An automatic house plant watering system is provided allowing the user to control a constant slow flow of irrigating water to house plants during the extended absence of the user. User adjustable valves control the gravity outflow of water from a reservoir in the preferred embodiment, and a perforated threaded reservoir fill plug having a central bore for air pressure regulation is used to expose the fill hole and also for controlling atmospheric air inflow to the reservoir as an additional means of controlling the outflow of water. The user thus control irrigation flow by adjusting the at least one outflow valve and also by adjusting air inlet through the threaded fill plug. Conical ridged nipples on the at least one irrigation water outflow valve provides a friction fit for suitable flexible tubing to conduct water to individual plants to be watered. The present invention may be provided with casters, pull handles, a rolling cart, an air pump for positive reservoir air pressure, and a lamp mounting bracket.
A compact electronic device automatically waters household plants by collecting ambient air moisture. The device utilizes the Peltier effect to condense atmospheric moisture which is used in a controlled manner to supply water to a plant. The device includes a thermoelectric module, a microcontroller, a micro-fan, a moisture sensitive probe and an external power supply.
An automatic water supply device comprises a pot-shaped case having a space enclosing a flowerpot in the inside, a supporting bed of reverse bowl shape enclosed in the case and holding the flowerpot thereon, a control unit arranged in a gap between the inside of the case and the flowerpot and containing at least an air pump, a controller and a timer, an air tube connected to outlet side of the air pump and having a front end part communicating with the inside of the supporting bed, and a device to exhaust air in the supporting bed when the supplying water is finished. Since the water supplying device basically has simple structure that a supporting bed of reverse bowl shape is inserted from the upper side and enclosed in the case, a part storing water can be taken to pieces and inspection or cleaning is easy. Also since the control unit is arranged between the inside of the case and the flowerpot, it can be easily detached and when the casing of the unit is made the waterproof structure, it can be used in enclosing in any position in the case without trouble. Further since all parts including the control unit are enclosed in the case, mechanical parts are not exposed or projected and good appearance can be secured. Also noise of the air pump can be prevented from being dispersed to the outside.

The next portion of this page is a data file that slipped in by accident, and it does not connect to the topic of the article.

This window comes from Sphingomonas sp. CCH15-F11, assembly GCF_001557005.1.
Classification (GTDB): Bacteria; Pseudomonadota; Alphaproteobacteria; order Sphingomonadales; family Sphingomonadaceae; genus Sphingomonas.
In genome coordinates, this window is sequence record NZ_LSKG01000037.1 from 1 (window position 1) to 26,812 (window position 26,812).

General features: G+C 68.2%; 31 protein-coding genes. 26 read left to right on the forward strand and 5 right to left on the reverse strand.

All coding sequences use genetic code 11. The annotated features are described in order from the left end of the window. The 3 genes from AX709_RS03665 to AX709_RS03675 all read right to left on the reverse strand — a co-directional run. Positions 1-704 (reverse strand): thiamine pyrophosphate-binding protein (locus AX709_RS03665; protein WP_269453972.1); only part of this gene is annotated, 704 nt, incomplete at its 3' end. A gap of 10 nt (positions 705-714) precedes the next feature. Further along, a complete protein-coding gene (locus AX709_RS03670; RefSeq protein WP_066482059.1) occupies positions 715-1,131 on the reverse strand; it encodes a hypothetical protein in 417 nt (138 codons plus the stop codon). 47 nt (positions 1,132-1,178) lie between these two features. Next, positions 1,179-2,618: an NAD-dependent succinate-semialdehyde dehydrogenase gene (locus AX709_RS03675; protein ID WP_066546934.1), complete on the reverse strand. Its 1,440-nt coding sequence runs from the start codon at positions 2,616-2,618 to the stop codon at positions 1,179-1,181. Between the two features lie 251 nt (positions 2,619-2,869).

A fluid control apparatus is for controlling water supply to a potted plant and has a main valve responsive to weight of the potted plant. The apparatus comprises a main body to support the load of the plant, a valve body adapted to be suspended from a support, and a resilient member cooperating with the main body and valve body to be responsive to load of the plant acting on the main body. A delivery conduit receives water under relatively low pressure and flow of the water is controlled by the main valve. The main valve has a first valve portion, e.g. a valve seat on the valve body, and a second valve portion, e.g. a poppet valve. A valve adjuster, a critical valve area, and water pressure determine actuation of the main valve. Preferably, the main valve closes when load acting on the apparatus is a pre-determined load reflecting weight of the fully watered plant, and as the plant becomes lighter, opening of the valve is delayed to ensure delivery of a relatively large amount of water.
A self-watering plant device has a reservoir for retaining liquid therein. The reservoir is provided with a venting tube having one end attached to the reservoir and another end carrying a sensing device placed in the soil surrounding the plant for detecting the moisture level therein. The reservoir is further provided with an outlet tube for delivering liquid to the plant in response to the sensing device. The invention is improved such that the venting tube is flexibly displaced so that the sensing device is variably and selectively positioned at different height levels in the soil so as to establish the degree of wetness and dryness in the soil. The outlet tube is installed in the soil adjacent the bottom wall of a pot housing the plant to directly deliver a free flow of liquid to a bottom portion of the plant in response to the moisture level detected by the sensing device.